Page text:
Across the country, some students are still using university resources to mine cryptocurrencies like bitcoin, and administrators are continuing their efforts to stop them.
The University of Michigan has been outspoken in its notices to students about safe computing to stay away from mining cryptocurrency, calling it a violation of university policy. On that campus, people are prohibited from using university resources — including computer hardware, network services and electricity — for cryptocurrency mining outside of faculty-approved research and coursework, according to the notice, which likens the activity to theft.
Ravi Pendse, vice president for IT and chief information officer at University of Michigan, said his team finds “occasional” bitcoin mining activities on university systems, and while the instances are periodic, successful attempts can disrupt regular computing routines.
“In some cases, attackers use phishing techniques to trick victims into clicking links that load cryptocurrency mining code on their computers, or infect websites with malicious code,” said Pendse, who was appointed to his position in May. “The only sign of this that victims may notice is a slowing of their computer’s performance.”
He added in an interview that mining can siphon resources from the sprawling campus, which covers more than 3,000 acres and counts roughly 46,000 scholars among its student body.
“Cryptocurrency mining can leave openings for attackers to exploit, increases electricity and computing costs, and ends up using valuable time for IT staff who otherwise could be assisting the University of Michigan community,” he said.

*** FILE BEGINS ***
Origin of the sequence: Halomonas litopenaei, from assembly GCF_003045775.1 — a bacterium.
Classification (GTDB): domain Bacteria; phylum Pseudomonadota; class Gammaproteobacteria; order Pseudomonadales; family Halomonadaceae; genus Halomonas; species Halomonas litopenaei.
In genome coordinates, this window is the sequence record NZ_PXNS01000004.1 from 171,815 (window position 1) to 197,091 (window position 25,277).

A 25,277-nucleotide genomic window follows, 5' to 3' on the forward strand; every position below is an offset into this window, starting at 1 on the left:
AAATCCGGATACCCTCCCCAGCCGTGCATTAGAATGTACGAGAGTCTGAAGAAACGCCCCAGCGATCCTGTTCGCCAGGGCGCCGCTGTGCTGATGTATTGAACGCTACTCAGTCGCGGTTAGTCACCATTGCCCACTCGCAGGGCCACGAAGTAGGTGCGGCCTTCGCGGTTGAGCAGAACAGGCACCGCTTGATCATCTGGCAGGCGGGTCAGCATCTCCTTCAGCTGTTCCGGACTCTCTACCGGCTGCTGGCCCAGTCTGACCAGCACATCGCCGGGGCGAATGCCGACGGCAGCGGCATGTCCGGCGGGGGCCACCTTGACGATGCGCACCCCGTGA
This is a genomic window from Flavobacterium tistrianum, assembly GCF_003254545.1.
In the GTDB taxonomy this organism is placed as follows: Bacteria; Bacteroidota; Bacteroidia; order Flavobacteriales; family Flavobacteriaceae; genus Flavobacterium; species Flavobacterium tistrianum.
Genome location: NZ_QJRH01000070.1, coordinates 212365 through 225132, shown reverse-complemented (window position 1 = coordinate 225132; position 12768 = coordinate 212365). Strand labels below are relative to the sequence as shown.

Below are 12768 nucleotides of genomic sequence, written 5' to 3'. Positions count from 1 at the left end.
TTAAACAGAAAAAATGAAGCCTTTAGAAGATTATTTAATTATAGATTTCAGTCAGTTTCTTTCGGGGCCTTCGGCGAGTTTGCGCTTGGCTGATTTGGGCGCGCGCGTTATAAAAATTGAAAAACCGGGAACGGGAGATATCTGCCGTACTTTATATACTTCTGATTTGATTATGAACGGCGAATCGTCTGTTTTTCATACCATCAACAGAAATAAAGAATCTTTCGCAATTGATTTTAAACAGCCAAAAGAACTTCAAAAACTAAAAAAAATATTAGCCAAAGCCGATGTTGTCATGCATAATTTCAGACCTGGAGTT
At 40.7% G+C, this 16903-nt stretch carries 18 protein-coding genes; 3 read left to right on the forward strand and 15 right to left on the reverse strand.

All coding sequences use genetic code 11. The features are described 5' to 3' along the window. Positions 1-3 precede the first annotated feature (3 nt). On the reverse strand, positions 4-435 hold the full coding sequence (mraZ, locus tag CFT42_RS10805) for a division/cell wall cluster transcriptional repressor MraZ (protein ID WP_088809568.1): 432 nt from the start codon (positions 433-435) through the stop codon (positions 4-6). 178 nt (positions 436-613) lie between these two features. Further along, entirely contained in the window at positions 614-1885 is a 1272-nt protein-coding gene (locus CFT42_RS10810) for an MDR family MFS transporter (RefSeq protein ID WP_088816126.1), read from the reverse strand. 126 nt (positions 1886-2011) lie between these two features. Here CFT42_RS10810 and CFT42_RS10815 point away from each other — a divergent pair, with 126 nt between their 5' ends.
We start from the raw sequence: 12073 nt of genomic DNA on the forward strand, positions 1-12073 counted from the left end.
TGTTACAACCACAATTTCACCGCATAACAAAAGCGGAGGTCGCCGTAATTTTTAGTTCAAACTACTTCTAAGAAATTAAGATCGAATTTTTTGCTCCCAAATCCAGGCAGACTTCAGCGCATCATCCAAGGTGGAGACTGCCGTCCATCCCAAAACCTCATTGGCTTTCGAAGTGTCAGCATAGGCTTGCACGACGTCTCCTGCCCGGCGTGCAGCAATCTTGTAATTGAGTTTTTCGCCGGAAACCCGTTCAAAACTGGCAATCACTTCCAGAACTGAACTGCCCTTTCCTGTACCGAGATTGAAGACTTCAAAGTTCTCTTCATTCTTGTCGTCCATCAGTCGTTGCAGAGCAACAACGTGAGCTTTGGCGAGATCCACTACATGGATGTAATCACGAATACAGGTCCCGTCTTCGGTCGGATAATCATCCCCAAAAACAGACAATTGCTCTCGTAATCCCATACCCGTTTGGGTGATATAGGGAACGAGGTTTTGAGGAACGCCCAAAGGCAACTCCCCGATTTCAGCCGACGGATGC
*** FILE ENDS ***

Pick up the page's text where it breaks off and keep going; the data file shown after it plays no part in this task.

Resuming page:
According to a report from Vectra, a cybersecurity company based in California, 60 percent of cryptocurrency mining instances occurred in higher education, with sectors such as technology and healthcare trailing behind.
With easy access to free electrical power and internet access, it can be easy for tech-savvy students’ cryptocurrency mining operations to go unnoticed.
According to the report, which was released in March, “University students are exploiting free electricity on campus to do cryptomining while others become unsuspecting victims by visiting nefarious websites that take over their devices to process cryptocurrency hashes.”
“Cryptocurrency mining is most lucrative when computing costs are minimized, which unfortunately has led to compromised systems, misused university computing equipment, and personally owned mining devices using campus power,” Michael Duff, Stanford’s chief information security officer said in a blog post.
Both Stanford and Cornell noted upticks in university systems being hacked, often through phishing schemes, to process and accrue cryptocurrency.
Pendse emphasized the need for educating the entire university community about the risks.
“Education and awareness is needed for every member of our community and we produce regular reminders, alerts, and promotional materials to continuously remind our community of the steps they can take to remain safe online,” he said.
On a daily basis, Pendse monitors not just cryptocurrency mining activity, but cyberattacks and threats in general that could upend campus systems. He said he needs to balance swift responses with openness and accessibility.
“Universities are unlike almost any other entity,” he said. “We are a school, a research organization, a healthcare provider, a sports and entertainment provider, and more. On top of that, we always must balance an environment that provides for an open and inquisitive community, while also protecting our institutional data and assets.”
He added that faculty, staff and students all share the responsibility for information security.
“We face a variety of threats, from organized hacking activities and nation-state actors, to everyday identity thieves,” he said. “It takes an entire community to keep everyone safe, working collaboratively and supporting each other.”